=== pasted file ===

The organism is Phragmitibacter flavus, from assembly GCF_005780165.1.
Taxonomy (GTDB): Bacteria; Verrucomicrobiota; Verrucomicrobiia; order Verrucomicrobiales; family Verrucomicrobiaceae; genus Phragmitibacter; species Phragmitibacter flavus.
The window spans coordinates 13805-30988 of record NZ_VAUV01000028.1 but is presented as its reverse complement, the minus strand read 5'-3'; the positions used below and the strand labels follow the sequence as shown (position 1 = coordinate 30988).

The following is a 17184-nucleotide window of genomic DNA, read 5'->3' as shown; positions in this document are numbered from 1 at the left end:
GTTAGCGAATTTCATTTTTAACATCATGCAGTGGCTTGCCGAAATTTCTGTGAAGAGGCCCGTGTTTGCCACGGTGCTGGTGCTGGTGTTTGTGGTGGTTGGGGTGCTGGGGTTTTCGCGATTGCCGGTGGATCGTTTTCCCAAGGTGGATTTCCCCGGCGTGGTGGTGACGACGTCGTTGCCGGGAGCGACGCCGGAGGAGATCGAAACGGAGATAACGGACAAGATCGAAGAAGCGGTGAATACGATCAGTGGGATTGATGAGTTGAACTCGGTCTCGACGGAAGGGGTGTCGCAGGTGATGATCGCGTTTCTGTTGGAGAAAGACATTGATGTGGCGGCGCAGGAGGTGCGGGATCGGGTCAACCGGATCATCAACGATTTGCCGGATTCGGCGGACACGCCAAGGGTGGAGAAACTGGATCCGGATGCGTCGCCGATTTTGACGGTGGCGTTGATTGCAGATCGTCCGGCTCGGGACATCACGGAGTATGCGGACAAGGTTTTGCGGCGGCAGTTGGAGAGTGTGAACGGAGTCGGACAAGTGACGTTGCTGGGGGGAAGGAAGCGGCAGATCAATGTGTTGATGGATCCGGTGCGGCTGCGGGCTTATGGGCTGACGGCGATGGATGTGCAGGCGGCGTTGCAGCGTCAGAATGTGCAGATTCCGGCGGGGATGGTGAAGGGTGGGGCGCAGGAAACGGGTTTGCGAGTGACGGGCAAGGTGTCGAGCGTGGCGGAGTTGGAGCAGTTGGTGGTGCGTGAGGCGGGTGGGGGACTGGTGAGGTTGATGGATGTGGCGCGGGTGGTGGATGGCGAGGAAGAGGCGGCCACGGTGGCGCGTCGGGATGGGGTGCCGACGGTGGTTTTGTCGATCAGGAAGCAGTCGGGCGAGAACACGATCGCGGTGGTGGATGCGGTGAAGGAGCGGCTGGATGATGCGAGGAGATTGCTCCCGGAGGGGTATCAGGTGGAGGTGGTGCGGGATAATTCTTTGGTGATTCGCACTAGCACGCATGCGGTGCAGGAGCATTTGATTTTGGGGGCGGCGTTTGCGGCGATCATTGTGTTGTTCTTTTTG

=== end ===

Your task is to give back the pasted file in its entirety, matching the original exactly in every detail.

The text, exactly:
The organism is Phragmitibacter flavus, from assembly GCF_005780165.1.
Taxonomy (GTDB): Bacteria; Verrucomicrobiota; Verrucomicrobiia; order Verrucomicrobiales; family Verrucomicrobiaceae; genus Phragmitibacter; species Phragmitibacter flavus.
The window spans coordinates 13805-30988 of record NZ_VAUV01000028.1 but is presented as its reverse complement, the minus strand read 5'-3'; the positions used below and the strand labels follow the sequence as shown (position 1 = coordinate 30988).

The following is a 17184-nucleotide window of genomic DNA, read 5'->3' as shown; positions in this document are numbered from 1 at the left end:
GTTAGCGAATTTCATTTTTAACATCATGCAGTGGCTTGCCGAAATTTCTGTGAAGAGGCCCGTGTTTGCCACGGTGCTGGTGCTGGTGTTTGTGGTGGTTGGGGTGCTGGGGTTTTCGCGATTGCCGGTGGATCGTTTTCCCAAGGTGGATTTCCCCGGCGTGGTGGTGACGACGTCGTTGCCGGGAGCGACGCCGGAGGAGATCGAAACGGAGATAACGGACAAGATCGAAGAAGCGGTGAATACGATCAGTGGGATTGATGAGTTGAACTCGGTCTCGACGGAAGGGGTGTCGCAGGTGATGATCGCGTTTCTGTTGGAGAAAGACATTGATGTGGCGGCGCAGGAGGTGCGGGATCGGGTCAACCGGATCATCAACGATTTGCCGGATTCGGCGGACACGCCAAGGGTGGAGAAACTGGATCCGGATGCGTCGCCGATTTTGACGGTGGCGTTGATTGCAGATCGTCCGGCTCGGGACATCACGGAGTATGCGGACAAGGTTTTGCGGCGGCAGTTGGAGAGTGTGAACGGAGTCGGACAAGTGACGTTGCTGGGGGGAAGGAAGCGGCAGATCAATGTGTTGATGGATCCGGTGCGGCTGCGGGCTTATGGGCTGACGGCGATGGATGTGCAGGCGGCGTTGCAGCGTCAGAATGTGCAGATTCCGGCGGGGATGGTGAAGGGTGGGGCGCAGGAAACGGGTTTGCGAGTGACGGGCAAGGTGTCGAGCGTGGCGGAGTTGGAGCAGTTGGTGGTGCGTGAGGCGGGTGGGGGACTGGTGAGGTTGATGGATGTGGCGCGGGTGGTGGATGGCGAGGAAGAGGCGGCCACGGTGGCGCGTCGGGATGGGGTGCCGACGGTGGTTTTGTCGATCAGGAAGCAGTCGGGCGAGAACACGATCGCGGTGGTGGATGCGGTGAAGGAGCGGCTGGATGATGCGAGGAGATTGCTCCCGGAGGGGTATCAGGTGGAGGTGGTGCGGGATAATTCTTTGGTGATTCGCACTAGCACGCATGCGGTGCAGGAGCATTTGATTTTGGGGGCGGCGTTTGCGGCGATCATTGTGTTGTTCTTTTTG